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Breast Cancer Weight Gain: Does Obesity Lead to Breast Cancer or Does Breast Cancer Lead to Obesity?

Updated: Jul 26, 2023

Breast Cancer Background


In the United States, breast cancer is the second most common type of cancer. It is common enough that many people know of a friend or relative who has breast cancer. Treatment for breast cancer can include surgery, radiation therapy, or chemotherapy. Improved treatments have lead to higher breast cancer survival. There is a known link between breast cancer and weight gain. This article will discuss how obesity is a risk factor for breast cancer, and in turn, how breast cancer can lead to gaining weight.



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Risk Factors for Breast Cancer


There are numerous risk factors for breast cancer. These include being female (though males can also have breast cancer,) increasing age, family history of breast cancer, mutations in certain genes such as the BRCA1 and BRCA2 genes, having never been pregnant, and obesity.


I would like to discuss the final risk factor mentioned--obesity. Why is obesity a risk factor for breast cancer? Most people with a higher BMI have more adipose tissue. Adipose tissue cells create a hormone called estrogen, so people with more adipose tissue can have higher estrogen levels. Higher levels of estrogen are linked to breast cancer. Additionally, some people who have a higher weight also have higher insulin levels. Higher insulin levels are also associated with some cancers, including breast cancer.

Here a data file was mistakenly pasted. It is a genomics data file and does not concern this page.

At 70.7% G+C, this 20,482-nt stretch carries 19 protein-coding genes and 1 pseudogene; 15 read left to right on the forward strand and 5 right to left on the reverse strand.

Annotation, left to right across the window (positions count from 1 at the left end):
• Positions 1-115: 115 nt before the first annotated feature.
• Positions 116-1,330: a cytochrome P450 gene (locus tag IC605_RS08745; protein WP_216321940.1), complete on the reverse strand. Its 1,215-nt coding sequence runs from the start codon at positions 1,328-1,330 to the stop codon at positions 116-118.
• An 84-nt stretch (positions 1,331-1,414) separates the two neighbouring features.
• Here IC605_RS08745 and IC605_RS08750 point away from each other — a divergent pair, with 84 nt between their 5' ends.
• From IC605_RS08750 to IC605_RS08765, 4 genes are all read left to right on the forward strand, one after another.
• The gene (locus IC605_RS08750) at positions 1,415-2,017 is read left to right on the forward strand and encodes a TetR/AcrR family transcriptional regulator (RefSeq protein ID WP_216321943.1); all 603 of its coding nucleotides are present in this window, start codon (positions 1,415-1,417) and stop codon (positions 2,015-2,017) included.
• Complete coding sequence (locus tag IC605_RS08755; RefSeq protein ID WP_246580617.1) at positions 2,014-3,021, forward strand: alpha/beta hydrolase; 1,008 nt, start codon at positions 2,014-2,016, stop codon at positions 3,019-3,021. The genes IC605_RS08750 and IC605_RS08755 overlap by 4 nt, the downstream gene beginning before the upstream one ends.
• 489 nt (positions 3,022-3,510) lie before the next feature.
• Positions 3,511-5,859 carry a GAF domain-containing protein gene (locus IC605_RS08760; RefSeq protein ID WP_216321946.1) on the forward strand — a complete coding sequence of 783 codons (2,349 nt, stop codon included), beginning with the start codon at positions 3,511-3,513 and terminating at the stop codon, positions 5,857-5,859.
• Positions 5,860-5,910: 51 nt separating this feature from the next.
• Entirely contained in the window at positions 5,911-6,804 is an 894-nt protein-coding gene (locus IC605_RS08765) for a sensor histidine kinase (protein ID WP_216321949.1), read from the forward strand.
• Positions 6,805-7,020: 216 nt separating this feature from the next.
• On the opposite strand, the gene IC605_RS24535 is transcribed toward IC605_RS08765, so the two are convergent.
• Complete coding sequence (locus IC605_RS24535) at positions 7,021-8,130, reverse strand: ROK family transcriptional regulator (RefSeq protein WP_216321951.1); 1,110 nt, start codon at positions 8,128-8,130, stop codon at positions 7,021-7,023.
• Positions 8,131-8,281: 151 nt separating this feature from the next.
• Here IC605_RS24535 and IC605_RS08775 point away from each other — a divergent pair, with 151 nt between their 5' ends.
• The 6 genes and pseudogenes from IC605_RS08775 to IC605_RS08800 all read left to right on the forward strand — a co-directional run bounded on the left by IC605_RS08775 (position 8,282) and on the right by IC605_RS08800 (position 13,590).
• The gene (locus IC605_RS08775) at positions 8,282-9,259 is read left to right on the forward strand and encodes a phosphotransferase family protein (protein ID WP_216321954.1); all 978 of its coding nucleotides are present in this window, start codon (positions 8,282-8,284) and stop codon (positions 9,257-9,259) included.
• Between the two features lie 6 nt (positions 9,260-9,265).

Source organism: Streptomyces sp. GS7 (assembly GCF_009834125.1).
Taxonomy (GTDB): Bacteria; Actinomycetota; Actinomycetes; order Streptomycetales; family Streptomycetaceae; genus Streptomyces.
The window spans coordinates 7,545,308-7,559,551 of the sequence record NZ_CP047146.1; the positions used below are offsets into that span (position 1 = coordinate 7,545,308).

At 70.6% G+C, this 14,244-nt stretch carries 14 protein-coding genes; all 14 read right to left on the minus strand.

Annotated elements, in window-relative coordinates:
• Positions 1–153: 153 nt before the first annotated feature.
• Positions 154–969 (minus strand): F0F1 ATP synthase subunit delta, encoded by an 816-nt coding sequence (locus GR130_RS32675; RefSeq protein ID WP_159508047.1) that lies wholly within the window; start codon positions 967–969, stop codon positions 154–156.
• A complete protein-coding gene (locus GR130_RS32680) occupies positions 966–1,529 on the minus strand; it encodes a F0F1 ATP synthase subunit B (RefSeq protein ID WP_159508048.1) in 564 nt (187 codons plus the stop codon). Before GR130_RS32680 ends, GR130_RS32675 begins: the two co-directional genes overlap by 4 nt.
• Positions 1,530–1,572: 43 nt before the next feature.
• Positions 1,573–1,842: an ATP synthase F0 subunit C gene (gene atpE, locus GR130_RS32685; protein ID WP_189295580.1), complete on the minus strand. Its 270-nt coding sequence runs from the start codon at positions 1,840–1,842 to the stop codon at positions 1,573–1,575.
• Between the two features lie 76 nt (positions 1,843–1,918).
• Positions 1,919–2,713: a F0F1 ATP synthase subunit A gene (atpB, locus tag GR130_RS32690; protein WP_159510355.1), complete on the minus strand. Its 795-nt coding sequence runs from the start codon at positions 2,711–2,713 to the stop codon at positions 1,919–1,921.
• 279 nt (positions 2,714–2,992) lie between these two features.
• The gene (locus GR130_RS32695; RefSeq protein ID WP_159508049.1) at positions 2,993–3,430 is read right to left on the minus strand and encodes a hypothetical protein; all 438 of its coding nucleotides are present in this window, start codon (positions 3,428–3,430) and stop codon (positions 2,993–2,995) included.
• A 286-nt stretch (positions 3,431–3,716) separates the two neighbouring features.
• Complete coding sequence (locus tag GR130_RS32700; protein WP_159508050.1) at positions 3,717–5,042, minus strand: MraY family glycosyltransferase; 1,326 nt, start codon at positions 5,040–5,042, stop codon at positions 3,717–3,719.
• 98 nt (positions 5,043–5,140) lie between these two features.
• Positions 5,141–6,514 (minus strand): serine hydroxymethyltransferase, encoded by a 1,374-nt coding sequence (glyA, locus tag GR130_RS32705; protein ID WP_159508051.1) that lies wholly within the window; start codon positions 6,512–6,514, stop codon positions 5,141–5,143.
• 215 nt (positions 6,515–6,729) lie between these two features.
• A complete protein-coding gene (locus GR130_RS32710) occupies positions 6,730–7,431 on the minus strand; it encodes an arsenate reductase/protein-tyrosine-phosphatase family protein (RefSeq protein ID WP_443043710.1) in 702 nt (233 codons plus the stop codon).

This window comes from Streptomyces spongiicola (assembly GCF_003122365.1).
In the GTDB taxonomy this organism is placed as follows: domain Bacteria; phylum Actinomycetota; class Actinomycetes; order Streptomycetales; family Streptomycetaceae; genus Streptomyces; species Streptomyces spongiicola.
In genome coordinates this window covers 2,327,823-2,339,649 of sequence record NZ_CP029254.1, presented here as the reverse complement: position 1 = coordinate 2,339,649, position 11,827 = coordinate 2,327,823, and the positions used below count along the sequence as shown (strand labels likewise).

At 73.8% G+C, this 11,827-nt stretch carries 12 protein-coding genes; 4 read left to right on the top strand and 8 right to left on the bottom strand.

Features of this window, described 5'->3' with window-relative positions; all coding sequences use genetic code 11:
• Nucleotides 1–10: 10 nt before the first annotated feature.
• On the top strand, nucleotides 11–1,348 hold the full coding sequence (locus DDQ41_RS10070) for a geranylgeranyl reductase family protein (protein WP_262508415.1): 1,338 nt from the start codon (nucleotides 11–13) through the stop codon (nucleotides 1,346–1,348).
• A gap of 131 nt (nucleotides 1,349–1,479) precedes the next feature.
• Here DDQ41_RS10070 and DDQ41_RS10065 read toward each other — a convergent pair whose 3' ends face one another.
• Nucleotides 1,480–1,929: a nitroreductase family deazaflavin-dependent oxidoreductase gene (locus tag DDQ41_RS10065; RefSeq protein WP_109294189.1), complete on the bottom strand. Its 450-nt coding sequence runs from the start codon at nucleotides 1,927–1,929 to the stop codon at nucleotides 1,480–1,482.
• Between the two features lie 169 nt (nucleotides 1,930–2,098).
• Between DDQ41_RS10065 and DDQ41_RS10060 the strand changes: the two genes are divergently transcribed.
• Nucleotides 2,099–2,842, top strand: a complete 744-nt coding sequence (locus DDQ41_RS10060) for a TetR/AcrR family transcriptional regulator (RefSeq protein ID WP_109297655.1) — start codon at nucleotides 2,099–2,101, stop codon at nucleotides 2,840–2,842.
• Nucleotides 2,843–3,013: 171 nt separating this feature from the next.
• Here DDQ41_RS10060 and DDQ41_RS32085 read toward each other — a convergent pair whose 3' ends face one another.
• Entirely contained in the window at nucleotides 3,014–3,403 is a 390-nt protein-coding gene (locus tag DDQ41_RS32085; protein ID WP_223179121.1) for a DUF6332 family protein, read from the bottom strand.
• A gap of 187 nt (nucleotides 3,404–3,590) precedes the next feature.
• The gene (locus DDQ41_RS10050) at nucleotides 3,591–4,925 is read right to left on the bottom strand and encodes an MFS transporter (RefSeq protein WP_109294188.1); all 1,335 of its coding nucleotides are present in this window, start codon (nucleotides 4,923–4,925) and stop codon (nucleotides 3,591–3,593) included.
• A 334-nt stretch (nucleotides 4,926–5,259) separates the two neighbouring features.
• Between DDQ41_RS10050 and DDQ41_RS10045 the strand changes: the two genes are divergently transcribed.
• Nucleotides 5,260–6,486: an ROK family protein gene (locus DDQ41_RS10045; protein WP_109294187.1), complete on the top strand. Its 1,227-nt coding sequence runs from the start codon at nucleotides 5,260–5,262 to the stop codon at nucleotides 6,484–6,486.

Can Breast Cancer Cause Weight Gain?


There are a few reasons that people with breast cancer might gain weight. Some breast cancer treatments, such as radiation therapy or surgery can damage the lymphatic system causing a condition known as lymphedema. Lymphedema is the buildup of excess fluid that came from the lymphatic system. In some cases, enough fluid builds up that the weight gain from this excess fluid is significant. This weight gain is not initially an increase in adipose or fat tissue. Still, some studies show that lymphedema may cause further weight gain of adipose tissue.


Another way breast cancer can lead to weight gain is with some of the medications used to treat breast cancer. One of the most common breast cancer drugs, tamoxifen, is linked to weight gain. Another medication category used in cancer treatment, called steroids, can also lead to weight gain.


What Does Breast Cancer Weight Gain Mean for the Patient with Breast Cancer?


Unfortunately, society has conditioned many people to feel bad about weight gain. For some people, understanding that their personal choice did not cause their weight gain can be comforting. For others, there may be a sense of unfairness in it all they they are likely to gain weight through no choices of their own.


As a dietitian who works with people who have gained weight for all sorts of reasons, I frequently hear both views. Understanding the many causes of obesity can be helpful to some, while others will hear that and double down on diet because that is the only factor they can control. I also hear other concerns and worries people have about their weight, body image, and their "bad eating." Working with a dietitian can be helpful to a patient's understanding of how nutrition relates to their health.


Fortunately, good nutrition can lower risk of diseases including cancer, regardless of a person's weight. Nutrition counselling can help a person make improved lifestyle choices. Sometimes it will lead to weight loss, sometimes it won't. But even without weight loss, good nutrition will keep you healthier.

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